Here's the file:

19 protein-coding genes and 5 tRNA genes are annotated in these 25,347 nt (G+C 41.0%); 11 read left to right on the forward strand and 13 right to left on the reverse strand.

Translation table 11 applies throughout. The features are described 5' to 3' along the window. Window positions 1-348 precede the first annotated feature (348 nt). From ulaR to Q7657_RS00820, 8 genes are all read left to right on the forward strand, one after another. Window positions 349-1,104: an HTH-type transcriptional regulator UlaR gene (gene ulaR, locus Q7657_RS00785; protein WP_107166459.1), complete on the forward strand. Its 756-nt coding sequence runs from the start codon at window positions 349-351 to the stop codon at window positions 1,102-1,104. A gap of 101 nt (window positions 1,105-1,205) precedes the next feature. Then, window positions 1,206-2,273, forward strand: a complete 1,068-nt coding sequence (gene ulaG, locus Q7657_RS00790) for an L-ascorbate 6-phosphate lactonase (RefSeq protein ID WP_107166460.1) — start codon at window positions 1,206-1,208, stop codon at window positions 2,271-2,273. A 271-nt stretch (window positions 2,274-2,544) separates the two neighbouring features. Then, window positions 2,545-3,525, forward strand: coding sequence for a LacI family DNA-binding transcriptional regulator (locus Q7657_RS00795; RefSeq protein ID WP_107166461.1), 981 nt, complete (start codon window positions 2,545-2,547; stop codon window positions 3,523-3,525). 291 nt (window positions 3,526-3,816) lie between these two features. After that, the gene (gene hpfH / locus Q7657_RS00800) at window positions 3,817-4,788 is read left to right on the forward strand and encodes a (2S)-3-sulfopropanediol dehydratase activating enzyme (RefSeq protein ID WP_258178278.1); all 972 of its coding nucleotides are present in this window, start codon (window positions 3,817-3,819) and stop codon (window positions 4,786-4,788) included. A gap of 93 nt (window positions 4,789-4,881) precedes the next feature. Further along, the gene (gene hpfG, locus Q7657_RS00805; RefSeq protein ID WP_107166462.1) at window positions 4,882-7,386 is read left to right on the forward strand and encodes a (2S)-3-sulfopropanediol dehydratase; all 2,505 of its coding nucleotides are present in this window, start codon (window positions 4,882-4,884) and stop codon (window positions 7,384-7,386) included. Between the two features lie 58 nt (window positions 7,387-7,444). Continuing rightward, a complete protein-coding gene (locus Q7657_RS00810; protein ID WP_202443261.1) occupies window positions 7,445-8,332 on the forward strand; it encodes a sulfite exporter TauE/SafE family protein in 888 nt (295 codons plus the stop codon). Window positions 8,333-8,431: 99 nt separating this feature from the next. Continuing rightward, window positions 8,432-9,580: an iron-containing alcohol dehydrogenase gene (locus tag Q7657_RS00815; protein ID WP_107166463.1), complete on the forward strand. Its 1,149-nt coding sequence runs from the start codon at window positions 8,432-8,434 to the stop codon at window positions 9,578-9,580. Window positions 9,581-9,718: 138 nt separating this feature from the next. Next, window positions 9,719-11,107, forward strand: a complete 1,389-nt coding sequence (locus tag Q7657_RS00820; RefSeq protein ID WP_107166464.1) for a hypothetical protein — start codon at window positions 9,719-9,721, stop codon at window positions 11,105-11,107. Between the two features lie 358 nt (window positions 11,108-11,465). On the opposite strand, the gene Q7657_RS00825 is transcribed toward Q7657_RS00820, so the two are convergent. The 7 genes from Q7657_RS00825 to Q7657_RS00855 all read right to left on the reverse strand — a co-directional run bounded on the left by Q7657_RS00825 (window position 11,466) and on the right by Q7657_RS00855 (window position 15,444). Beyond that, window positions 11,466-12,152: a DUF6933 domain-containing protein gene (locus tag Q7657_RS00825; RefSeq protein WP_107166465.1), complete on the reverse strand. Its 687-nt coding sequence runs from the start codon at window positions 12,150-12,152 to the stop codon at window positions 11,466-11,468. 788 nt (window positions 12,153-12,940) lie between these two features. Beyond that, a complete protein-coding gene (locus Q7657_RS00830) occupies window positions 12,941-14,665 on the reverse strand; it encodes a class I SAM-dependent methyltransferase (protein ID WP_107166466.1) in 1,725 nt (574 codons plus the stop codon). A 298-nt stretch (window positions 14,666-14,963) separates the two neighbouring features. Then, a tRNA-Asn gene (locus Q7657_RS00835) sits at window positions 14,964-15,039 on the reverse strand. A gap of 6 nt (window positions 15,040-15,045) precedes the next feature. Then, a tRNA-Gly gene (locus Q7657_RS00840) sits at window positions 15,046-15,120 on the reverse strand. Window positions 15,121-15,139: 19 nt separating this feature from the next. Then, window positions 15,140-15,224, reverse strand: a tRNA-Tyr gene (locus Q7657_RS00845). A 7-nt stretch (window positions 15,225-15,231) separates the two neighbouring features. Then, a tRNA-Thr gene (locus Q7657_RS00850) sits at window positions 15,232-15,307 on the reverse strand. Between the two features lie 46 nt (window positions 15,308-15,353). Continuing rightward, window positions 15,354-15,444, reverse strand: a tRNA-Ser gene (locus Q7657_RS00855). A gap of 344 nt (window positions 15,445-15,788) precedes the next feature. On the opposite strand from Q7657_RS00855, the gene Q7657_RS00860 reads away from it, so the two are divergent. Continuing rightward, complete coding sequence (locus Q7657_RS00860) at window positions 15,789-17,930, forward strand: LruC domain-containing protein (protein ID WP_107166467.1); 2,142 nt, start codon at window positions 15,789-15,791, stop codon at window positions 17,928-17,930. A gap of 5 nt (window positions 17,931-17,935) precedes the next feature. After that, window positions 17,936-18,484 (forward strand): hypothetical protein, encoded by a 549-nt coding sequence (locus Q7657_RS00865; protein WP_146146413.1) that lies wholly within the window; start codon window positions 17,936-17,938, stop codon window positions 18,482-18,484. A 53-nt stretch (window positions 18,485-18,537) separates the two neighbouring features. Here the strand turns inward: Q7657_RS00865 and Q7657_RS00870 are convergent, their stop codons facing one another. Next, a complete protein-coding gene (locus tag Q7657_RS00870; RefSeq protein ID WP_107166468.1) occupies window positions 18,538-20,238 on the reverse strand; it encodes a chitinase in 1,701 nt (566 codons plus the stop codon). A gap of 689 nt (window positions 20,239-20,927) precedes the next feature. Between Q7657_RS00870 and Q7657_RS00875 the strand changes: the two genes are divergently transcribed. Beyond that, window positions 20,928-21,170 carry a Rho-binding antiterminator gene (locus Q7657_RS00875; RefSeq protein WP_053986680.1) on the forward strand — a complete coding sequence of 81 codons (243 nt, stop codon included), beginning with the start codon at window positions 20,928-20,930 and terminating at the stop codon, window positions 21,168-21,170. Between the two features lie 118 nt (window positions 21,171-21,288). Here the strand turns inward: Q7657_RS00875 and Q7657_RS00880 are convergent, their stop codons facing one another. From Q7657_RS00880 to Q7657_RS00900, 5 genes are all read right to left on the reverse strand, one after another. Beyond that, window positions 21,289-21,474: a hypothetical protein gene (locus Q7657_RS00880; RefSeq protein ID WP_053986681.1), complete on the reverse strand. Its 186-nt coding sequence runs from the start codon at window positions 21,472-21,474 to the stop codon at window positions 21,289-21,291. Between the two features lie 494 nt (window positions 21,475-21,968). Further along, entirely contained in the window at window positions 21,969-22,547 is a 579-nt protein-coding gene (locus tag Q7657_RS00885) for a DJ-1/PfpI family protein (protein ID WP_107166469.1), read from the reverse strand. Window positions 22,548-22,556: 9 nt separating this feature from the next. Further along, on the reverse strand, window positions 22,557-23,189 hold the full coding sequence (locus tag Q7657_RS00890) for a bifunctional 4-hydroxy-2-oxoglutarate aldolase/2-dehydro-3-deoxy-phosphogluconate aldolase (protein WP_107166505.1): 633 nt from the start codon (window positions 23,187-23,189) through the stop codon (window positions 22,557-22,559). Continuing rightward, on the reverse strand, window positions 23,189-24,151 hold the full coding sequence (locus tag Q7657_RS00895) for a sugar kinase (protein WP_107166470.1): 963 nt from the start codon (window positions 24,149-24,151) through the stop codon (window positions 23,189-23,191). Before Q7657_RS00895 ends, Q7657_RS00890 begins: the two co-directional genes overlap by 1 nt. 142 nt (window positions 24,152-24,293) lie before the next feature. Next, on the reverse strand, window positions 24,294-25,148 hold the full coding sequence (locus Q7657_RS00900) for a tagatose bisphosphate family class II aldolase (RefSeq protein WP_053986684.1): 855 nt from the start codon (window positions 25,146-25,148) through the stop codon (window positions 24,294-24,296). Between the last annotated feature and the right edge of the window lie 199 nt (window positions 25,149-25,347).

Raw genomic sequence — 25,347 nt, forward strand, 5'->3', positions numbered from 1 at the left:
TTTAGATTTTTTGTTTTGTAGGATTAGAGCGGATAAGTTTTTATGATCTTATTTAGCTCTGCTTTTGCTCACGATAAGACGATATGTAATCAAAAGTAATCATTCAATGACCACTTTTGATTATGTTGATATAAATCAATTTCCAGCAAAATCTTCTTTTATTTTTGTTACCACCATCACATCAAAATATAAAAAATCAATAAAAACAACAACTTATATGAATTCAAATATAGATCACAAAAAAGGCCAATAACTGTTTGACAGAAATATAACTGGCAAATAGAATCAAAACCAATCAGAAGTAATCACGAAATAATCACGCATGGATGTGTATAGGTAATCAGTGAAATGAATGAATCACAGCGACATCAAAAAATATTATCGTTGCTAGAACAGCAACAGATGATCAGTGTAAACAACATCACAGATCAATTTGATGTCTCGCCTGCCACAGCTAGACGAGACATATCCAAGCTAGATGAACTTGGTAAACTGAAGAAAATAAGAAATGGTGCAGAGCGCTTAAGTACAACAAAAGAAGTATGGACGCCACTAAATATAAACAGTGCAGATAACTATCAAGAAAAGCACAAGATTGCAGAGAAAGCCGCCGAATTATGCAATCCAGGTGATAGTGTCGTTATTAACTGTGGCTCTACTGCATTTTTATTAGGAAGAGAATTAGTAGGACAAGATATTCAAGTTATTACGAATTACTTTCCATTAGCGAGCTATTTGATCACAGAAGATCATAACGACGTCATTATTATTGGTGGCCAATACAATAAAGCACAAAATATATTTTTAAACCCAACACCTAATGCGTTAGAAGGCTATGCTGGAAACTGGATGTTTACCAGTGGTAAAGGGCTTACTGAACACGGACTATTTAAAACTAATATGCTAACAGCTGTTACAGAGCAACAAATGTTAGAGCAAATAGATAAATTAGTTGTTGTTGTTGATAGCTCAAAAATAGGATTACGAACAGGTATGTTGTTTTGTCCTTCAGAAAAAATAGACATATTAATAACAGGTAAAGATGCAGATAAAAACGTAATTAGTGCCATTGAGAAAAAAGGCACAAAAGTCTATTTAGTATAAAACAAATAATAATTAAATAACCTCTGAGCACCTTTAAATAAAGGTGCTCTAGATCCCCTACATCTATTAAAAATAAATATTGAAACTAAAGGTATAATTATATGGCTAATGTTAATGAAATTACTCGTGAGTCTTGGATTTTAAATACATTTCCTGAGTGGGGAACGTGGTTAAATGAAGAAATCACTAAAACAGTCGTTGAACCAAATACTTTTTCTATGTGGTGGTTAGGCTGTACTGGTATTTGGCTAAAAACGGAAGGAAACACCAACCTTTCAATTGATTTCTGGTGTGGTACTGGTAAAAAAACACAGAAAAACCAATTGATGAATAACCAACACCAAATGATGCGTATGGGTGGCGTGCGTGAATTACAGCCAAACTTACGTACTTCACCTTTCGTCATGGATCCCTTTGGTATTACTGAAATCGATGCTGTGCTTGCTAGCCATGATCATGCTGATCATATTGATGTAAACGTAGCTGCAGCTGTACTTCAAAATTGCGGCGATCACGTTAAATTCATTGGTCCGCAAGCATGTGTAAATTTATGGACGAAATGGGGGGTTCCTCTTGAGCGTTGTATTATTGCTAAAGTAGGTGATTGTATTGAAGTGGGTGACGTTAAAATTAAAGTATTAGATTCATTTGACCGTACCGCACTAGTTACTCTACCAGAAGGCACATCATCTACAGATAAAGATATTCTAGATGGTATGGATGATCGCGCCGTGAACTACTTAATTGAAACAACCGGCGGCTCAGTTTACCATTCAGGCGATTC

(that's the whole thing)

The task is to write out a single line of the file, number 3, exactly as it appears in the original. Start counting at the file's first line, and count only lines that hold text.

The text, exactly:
Raw genomic sequence — 25,347 nt, forward strand, 5'->3', positions numbered from 1 at the left: